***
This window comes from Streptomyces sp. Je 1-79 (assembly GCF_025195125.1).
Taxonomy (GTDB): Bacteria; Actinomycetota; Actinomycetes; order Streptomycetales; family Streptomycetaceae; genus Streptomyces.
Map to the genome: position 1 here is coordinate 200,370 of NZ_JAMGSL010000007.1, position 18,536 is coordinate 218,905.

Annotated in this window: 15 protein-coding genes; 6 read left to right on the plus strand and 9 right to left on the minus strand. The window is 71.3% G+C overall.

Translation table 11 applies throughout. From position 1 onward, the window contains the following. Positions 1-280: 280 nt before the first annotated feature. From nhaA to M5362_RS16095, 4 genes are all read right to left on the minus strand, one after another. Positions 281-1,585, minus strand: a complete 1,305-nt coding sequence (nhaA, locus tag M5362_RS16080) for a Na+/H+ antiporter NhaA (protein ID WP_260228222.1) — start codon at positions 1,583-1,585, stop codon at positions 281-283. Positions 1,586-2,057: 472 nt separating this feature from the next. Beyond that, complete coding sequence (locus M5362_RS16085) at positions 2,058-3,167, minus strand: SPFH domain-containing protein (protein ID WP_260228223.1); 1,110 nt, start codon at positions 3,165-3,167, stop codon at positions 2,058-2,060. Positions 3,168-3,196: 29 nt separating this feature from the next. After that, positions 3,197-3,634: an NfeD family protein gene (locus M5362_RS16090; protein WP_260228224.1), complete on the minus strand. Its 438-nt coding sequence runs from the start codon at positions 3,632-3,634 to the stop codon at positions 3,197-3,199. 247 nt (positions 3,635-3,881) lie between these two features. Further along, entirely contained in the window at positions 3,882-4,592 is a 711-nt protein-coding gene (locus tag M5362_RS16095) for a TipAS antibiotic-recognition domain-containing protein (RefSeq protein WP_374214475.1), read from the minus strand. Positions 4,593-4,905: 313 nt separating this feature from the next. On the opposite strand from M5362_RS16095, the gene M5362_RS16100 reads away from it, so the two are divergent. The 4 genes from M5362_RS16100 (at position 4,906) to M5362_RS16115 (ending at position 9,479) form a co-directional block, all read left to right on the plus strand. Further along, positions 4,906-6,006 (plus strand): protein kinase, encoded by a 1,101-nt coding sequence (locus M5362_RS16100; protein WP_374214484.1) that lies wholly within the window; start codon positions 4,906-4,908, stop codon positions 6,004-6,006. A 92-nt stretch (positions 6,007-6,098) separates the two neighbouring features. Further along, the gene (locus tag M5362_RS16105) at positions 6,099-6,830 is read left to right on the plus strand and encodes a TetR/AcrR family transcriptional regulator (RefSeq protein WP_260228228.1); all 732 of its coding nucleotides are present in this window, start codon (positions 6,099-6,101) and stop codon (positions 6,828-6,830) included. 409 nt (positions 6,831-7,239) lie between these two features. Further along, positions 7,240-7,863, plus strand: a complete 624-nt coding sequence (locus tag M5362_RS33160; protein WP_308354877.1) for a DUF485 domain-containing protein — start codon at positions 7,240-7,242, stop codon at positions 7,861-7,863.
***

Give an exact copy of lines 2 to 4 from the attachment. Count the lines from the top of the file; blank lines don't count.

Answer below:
Taxonomy (GTDB): Bacteria; Actinomycetota; Actinomycetes; order Streptomycetales; family Streptomycetaceae; genus Streptomyces.
Map to the genome: position 1 here is coordinate 200,370 of NZ_JAMGSL010000007.1, position 18,536 is coordinate 218,905.

Annotated in this window: 15 protein-coding genes; 6 read left to right on the plus strand and 9 right to left on the minus strand. The window is 71.3% G+C overall.